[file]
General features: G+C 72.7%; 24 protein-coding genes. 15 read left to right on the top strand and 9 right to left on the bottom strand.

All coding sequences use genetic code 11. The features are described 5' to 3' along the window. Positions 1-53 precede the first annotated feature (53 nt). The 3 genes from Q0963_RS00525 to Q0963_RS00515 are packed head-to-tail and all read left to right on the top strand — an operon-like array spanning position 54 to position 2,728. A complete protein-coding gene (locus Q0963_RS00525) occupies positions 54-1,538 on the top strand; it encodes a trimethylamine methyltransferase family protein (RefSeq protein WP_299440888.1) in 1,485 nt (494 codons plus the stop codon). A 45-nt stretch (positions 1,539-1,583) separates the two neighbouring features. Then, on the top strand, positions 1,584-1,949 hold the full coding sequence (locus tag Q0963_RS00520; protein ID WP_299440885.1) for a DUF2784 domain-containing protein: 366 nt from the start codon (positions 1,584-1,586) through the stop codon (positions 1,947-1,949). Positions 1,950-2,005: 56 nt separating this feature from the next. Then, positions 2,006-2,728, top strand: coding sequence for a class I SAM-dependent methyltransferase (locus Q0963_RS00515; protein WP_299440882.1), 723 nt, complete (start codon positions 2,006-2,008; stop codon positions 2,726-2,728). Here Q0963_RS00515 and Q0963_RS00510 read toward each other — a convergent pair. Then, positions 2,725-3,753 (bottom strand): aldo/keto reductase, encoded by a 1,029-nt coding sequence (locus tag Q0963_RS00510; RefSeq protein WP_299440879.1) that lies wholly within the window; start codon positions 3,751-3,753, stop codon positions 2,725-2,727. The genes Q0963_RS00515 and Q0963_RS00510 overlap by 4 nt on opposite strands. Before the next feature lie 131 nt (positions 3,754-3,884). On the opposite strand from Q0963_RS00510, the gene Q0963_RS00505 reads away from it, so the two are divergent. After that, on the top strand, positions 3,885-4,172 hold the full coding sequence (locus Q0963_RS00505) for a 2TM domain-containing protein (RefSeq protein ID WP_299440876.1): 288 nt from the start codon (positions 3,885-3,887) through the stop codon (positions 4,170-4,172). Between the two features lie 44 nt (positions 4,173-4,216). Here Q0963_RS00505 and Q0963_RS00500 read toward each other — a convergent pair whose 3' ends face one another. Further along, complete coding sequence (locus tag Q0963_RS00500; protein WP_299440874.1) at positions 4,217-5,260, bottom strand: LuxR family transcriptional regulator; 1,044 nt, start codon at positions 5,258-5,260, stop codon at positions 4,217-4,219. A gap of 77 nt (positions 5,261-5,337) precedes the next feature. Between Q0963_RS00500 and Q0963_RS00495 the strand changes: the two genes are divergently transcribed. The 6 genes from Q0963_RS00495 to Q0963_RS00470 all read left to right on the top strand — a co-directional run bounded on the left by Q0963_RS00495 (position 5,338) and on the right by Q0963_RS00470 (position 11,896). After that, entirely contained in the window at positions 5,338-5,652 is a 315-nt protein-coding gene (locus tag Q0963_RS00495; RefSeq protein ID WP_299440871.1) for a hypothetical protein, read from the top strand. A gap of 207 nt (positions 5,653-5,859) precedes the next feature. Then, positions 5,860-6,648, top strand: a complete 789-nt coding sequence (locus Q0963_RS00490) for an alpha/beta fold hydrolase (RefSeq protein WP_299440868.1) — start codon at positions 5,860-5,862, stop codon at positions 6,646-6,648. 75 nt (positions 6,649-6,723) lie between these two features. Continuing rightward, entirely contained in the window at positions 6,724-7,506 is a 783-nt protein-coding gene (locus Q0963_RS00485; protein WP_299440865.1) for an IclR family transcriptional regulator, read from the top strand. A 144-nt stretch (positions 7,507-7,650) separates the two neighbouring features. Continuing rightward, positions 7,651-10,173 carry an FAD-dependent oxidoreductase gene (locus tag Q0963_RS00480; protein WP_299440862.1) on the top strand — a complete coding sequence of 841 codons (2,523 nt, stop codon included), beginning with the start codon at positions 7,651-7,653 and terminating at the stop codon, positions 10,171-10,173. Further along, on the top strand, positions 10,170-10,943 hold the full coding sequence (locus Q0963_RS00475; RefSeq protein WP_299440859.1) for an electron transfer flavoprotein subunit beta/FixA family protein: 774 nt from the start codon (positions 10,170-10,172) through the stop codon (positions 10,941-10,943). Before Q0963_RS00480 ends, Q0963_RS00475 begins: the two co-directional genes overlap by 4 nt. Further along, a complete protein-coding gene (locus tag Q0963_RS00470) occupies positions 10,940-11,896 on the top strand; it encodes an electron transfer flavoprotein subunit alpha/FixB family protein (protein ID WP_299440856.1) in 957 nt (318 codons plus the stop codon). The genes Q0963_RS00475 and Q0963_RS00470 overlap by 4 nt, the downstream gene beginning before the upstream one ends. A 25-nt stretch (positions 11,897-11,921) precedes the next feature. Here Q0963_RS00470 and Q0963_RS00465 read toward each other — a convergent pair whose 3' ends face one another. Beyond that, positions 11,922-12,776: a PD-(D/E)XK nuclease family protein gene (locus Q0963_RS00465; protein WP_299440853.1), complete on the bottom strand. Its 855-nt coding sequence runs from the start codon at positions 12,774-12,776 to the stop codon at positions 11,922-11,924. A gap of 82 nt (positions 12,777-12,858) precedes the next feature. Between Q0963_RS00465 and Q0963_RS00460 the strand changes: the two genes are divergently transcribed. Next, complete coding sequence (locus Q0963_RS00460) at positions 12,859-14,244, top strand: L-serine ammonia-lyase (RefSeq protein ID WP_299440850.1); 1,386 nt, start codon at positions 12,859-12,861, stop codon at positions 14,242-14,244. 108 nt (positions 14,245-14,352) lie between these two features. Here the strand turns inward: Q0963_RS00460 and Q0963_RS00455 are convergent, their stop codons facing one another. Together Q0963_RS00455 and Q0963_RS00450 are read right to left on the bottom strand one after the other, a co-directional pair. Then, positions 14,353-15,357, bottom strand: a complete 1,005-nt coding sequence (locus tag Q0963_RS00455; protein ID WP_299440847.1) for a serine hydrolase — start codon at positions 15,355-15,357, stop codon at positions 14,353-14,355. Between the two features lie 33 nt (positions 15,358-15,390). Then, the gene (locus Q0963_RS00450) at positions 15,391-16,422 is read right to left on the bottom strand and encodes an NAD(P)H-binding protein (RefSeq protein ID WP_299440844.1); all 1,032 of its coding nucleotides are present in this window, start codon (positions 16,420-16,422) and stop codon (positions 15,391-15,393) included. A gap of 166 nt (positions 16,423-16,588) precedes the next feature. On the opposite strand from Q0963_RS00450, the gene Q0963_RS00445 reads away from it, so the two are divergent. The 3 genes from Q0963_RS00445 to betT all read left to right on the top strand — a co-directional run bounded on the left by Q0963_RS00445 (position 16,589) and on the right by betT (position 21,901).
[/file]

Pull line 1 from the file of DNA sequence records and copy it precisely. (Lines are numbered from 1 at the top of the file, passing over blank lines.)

General features: G+C 72.7%; 24 protein-coding genes. 15 read left to right on the top strand and 9 right to left on the bottom strand.